Quick-Take: As the cost of healthcare explodes, along with escalating health insurance premiums, it may be time to take a second-look at funding a health savings account (HSA.) Three factors need to be addressed to determine if an HSA is appropriate vehicle for which to make tax deductible contributions.

HSA Eligibility: To be eligible to make a tax-deductible HSA contribution, an individual must be covered by a high deductible health plan (HDHP.) Specific rules govern as to what type of plan meets those HDHP requirements for 2024.

Note that an individual cannot contribute to an HSA if he/she is enrolled in Medicare; however, an individual can still take tax-free distributions from an HSA for qualified medical expenses even if enrolled in Medicare.

  • Self-Only HDHP Minimum Deductible: $1,600
  • Self-Only HDHP with Minimum Out-of-Pocket Expenses: $8,050
  • Family HDHP Minimum Deductible: $3,200
  • Family HDHP Maximum Out-of-Pocket Expenses: $16,100

HSA Contribution Rules: An individual’s contribution limit depends on their age and the type of health insurance that they have. HSA contribution limits are indexed for inflation. What follows are the HSA contribution limits for 2024:

  • Self-Only HDHP Under Age 55: $4,150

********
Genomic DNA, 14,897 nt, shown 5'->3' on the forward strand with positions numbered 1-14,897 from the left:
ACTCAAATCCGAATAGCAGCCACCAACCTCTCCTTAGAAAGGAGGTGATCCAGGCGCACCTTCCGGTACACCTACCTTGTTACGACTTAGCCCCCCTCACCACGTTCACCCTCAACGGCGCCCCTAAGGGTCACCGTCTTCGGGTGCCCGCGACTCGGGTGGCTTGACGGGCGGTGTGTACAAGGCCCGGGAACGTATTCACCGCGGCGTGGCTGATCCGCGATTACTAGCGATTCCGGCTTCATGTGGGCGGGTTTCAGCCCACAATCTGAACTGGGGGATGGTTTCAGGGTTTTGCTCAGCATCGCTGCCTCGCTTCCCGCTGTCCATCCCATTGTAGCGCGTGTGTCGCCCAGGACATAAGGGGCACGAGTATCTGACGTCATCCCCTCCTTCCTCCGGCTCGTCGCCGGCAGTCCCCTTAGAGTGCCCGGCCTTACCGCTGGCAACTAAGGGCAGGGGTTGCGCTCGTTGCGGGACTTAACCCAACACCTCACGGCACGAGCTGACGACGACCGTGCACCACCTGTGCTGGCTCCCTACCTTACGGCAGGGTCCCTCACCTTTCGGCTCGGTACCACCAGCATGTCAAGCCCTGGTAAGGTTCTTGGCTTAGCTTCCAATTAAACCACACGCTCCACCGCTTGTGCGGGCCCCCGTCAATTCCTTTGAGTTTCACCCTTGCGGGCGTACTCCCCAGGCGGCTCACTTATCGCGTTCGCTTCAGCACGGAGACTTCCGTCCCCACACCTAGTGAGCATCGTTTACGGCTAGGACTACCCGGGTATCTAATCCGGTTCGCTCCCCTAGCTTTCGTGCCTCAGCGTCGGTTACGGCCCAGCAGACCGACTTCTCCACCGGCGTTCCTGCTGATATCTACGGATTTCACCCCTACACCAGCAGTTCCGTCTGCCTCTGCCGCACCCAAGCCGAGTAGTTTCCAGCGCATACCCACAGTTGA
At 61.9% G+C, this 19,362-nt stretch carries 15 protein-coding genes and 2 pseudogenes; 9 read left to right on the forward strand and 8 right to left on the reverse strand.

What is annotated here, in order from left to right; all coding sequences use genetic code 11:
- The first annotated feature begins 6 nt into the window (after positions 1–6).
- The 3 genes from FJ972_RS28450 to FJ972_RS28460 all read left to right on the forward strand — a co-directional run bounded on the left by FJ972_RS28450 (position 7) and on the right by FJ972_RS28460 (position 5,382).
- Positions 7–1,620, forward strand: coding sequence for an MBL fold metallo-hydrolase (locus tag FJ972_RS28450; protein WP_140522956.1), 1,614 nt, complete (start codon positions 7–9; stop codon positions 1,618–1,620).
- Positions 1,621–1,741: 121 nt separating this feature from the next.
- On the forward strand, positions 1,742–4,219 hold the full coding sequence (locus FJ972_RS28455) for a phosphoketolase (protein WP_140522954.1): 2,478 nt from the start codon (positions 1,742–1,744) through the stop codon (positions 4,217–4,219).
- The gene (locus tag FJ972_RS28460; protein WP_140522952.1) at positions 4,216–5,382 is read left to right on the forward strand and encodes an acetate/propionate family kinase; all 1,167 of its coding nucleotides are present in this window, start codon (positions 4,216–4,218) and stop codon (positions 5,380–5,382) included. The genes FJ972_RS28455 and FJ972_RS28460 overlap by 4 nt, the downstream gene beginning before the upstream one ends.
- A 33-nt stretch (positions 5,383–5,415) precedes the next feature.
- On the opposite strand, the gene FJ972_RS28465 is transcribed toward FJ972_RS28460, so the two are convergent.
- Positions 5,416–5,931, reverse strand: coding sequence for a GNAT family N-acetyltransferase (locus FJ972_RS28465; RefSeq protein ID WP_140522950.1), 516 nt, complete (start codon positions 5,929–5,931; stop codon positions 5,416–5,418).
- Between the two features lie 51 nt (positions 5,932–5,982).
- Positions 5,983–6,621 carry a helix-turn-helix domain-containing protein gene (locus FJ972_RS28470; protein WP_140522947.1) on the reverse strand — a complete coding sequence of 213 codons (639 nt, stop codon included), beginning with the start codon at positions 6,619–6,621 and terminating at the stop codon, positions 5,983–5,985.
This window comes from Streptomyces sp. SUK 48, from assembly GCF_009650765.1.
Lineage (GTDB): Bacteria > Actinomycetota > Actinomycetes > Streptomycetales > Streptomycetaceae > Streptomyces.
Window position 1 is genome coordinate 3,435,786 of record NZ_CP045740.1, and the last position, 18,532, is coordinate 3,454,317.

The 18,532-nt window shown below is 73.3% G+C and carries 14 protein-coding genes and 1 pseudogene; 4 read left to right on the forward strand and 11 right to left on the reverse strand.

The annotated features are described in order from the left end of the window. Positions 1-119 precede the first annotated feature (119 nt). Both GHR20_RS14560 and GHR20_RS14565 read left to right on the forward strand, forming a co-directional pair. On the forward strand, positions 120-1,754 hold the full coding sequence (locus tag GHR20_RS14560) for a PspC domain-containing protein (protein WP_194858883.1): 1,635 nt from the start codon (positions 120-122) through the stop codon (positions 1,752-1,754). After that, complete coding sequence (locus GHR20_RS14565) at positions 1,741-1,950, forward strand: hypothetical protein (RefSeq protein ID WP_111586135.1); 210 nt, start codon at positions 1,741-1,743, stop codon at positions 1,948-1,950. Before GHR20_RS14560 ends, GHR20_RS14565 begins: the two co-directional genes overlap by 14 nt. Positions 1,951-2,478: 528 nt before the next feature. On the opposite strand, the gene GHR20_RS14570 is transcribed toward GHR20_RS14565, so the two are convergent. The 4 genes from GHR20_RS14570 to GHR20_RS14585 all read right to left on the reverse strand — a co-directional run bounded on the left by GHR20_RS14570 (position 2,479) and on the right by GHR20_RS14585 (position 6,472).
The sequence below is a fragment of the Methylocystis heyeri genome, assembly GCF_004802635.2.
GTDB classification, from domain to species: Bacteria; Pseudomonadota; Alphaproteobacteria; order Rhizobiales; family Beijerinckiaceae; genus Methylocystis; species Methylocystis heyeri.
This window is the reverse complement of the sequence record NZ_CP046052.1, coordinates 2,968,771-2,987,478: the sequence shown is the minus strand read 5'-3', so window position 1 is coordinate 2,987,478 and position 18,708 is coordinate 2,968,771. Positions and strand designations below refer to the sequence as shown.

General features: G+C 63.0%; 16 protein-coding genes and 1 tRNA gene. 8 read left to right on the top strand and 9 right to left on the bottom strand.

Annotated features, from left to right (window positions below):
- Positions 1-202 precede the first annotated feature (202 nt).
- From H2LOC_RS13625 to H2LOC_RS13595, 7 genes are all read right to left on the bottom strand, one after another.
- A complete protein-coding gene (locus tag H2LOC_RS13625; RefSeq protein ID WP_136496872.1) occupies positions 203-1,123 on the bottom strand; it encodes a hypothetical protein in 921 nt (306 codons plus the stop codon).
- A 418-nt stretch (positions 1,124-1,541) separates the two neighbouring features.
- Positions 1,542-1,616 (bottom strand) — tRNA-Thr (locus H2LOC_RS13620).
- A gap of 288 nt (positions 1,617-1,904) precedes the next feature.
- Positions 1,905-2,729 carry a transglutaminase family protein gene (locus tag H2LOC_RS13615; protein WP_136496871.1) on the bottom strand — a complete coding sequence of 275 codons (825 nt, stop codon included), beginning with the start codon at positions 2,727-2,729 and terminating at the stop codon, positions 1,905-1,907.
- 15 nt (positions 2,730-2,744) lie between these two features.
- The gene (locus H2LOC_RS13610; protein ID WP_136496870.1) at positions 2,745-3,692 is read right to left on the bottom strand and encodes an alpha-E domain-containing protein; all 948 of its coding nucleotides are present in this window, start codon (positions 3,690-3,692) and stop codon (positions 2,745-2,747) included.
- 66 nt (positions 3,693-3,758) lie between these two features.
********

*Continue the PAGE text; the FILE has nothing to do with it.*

• Self-Only HDHP Over Age 55:    $5,150
  • Family HDHP Under Age 55:       $8,300
  • Family HDHP Over Age 55:          $9,300

HSA Distribution Rules: An individual can take tax-free distributions from his/her HSA for qualified medical expenses, which include those expenses of a spouse or a dependent. This is the case even if the spouse or dependent is not covered under the HSA compatible HDHP. The individual can take a tax-free distribution from an HSA to reimburse themselves for qualified medical expenses for prior years as long as those expenses were incurred after the HSA was established and there is proof of the previously paid health care expense.

Conclusion: If an individual maintains a high deductible health plan, they should take a close look at establishing a health saving account in light of the relatively large tax deductible contribution limits and the ability to accumulate funds in their HSA to be used in their retirement years when medical expenses are expected to be dramatically larger.

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